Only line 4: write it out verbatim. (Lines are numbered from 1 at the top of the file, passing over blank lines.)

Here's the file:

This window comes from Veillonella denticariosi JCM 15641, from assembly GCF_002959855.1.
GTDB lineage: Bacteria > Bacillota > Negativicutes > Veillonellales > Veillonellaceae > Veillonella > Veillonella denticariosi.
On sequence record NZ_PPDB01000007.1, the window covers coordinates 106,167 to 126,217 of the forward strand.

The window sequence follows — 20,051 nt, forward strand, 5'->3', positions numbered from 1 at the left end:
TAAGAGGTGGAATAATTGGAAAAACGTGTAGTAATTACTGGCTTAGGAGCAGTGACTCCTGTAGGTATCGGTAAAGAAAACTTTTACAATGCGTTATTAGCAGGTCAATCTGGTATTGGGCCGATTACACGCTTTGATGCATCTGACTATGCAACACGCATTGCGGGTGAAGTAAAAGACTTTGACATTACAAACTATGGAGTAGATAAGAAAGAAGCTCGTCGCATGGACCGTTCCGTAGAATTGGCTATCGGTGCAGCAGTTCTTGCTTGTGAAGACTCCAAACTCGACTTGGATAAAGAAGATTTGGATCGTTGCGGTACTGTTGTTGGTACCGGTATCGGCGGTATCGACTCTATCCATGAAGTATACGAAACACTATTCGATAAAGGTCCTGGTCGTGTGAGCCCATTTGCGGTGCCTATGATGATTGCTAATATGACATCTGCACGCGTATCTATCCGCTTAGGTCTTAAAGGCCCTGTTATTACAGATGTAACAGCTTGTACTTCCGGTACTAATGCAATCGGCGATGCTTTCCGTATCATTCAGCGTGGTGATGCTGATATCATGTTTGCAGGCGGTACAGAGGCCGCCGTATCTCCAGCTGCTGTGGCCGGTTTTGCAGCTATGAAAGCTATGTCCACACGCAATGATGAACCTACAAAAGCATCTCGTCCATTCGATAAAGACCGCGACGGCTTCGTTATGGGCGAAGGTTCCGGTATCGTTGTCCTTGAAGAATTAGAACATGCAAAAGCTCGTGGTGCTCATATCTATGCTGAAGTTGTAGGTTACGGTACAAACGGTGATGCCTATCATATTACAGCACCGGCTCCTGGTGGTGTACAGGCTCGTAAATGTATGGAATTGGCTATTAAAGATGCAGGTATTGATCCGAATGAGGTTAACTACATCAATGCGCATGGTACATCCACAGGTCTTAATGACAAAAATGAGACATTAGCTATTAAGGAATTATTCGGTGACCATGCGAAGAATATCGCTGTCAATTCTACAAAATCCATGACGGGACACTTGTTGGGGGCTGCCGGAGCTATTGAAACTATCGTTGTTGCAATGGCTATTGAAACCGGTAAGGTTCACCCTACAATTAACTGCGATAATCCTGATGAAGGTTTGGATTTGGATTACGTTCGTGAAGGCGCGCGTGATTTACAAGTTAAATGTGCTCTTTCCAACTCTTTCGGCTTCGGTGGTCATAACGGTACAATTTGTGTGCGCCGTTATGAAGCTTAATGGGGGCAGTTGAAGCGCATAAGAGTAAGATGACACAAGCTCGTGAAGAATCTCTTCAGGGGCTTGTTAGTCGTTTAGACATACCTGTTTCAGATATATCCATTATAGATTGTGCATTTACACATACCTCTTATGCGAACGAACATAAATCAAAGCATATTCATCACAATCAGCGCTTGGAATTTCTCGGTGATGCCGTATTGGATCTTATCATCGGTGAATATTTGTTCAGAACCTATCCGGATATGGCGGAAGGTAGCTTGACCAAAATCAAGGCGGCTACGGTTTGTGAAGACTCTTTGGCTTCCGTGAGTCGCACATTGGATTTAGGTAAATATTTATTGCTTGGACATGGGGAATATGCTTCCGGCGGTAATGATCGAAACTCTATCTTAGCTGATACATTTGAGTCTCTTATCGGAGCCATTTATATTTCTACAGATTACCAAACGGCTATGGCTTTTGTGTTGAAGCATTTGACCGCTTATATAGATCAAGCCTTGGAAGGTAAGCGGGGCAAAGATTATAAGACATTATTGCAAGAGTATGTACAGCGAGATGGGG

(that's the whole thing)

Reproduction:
The window sequence follows — 20,051 nt, forward strand, 5'->3', positions numbered from 1 at the left end: